FIG. 5 is a simulated waveform diagram showing voltages and currents in respect to the circuit in FIG. 4 as a voltage comparator.

In the figure, a time scale is plotted on the horizontal axis and the number at pointing line indicates voltage or current.

In case shown FIG. 5, VDD=3V, CL=50 pF, a constant voltage as VDD/2 is fed to the m input as a reference input and at the p input terminal a slowly changing triangular signal is fed.

The voltage waveform of the output terminal Vo1, Vo2, Vo3 and Vout are shown by “vo1”, “vo2”, “vo3” and “vout” respectively, the current waveform of the voltage supply Vdd and the FET M5 are shown by “vdd” and “m5”.

The p input is approaching to the reference voltage, both of the output vo1 and vo2 turn to high level so that M9 and M10 turn on to flow a current and the bias current control circuit increases current from 41 nA to 984 nA and then the whole circuit become activated. With the exception of this activated status, the whole circuit is operated under very low current consumption, and the supply current vdd is measured to be 177 nA or 61 nA. The output delay time is 41 μS at the fall transition, 21 μS at the rise transition that is fairy improved from the prior example 728 ρS at fall and 59 μS at rise.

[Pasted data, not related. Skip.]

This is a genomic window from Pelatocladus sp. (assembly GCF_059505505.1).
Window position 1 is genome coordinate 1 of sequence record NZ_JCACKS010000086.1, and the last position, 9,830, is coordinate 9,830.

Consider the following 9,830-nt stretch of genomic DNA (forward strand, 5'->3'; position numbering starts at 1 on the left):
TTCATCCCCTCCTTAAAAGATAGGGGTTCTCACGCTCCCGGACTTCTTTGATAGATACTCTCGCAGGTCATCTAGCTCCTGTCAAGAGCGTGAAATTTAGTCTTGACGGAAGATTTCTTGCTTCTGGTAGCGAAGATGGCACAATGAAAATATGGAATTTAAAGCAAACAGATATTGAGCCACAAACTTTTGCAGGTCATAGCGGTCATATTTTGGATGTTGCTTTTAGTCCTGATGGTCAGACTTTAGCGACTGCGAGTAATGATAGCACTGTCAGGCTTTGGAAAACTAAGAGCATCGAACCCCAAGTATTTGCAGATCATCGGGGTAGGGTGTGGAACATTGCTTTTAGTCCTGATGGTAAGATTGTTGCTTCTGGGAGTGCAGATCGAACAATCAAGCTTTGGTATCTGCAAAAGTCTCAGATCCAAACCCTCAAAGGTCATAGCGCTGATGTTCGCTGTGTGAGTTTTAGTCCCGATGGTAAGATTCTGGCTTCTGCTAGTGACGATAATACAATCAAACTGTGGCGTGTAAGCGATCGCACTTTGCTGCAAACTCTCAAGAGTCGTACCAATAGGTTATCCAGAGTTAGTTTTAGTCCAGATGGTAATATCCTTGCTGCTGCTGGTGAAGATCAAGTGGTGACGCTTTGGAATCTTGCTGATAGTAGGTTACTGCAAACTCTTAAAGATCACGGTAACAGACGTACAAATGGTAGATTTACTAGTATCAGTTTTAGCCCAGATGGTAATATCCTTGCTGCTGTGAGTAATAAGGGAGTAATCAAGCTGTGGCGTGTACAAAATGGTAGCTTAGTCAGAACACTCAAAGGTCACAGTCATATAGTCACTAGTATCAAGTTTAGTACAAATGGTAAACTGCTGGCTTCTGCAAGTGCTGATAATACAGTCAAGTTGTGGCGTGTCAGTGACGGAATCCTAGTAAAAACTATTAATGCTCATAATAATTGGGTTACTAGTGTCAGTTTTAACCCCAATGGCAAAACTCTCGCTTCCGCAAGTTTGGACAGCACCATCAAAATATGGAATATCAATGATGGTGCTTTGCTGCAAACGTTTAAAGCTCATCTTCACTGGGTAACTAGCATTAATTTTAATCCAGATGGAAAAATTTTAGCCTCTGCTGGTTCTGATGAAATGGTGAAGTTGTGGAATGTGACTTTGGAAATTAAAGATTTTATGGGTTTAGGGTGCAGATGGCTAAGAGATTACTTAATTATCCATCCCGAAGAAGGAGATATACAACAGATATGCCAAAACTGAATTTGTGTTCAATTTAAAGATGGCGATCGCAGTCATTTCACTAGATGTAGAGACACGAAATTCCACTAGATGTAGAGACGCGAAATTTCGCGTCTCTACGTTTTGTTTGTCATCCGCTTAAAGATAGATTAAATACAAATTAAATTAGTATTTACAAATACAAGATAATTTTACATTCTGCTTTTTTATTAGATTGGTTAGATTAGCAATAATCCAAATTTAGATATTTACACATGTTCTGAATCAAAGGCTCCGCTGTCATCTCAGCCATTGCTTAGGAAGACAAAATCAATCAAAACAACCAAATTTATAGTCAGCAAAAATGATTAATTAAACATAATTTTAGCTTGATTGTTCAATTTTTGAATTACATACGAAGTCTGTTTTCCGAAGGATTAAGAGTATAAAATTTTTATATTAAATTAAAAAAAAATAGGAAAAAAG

A reference U.S. Pat. No. 4,690,391 has proposed similar circuit configuration as the present invention in FIG. 1 or FIG. 4. However, it is obvious that the referenced circuit has different operation mechanism and function. Because all of its output have theoretical zero offset, and the important relationship between a bias current and total sum of mirror current is not disclosed, and moreover the propose circuit concept never intend to apply for adaptive control by positive feed back current. Even though the present invention has similar circuit configuration as the referenced USP, it must be stressed that its essence, effectiveness, and claims are quite different.

FIG. 6 is a circuit diagram showing a third embodiment of the present invention applied for a bipolar process or a silicon germanium process, corresponding to the claim-1 same as FIG. 4. PNP transistors Q1, Q2, Q7 and NPN transistors Q3, Q4, Q5, Q8 compose a three input differential amplifier. PNP transistor Q9, Q10 and resistor R3 compose a current conversion circuit. PNP transistor Q11, NPN transistor Q6 and a current source I1 form a bias current generator. A very high resistor or a transistor connected with fixed base potential can replace the current source I1. A bias current control circuit comprises of transistor Q5 as the simplest case.

The output vo1 having minus offset and the output vo2 having plus offset are over the forward potential Vbe, the current conversion circuit draws a current through the bias current generation circuit and then increase a current in the bias current control circuit Q5 by the positive feedback. NPN transistor Q13 and PNP transistor Q12 compose an output buffer that is connected to the output vo3 having no offset.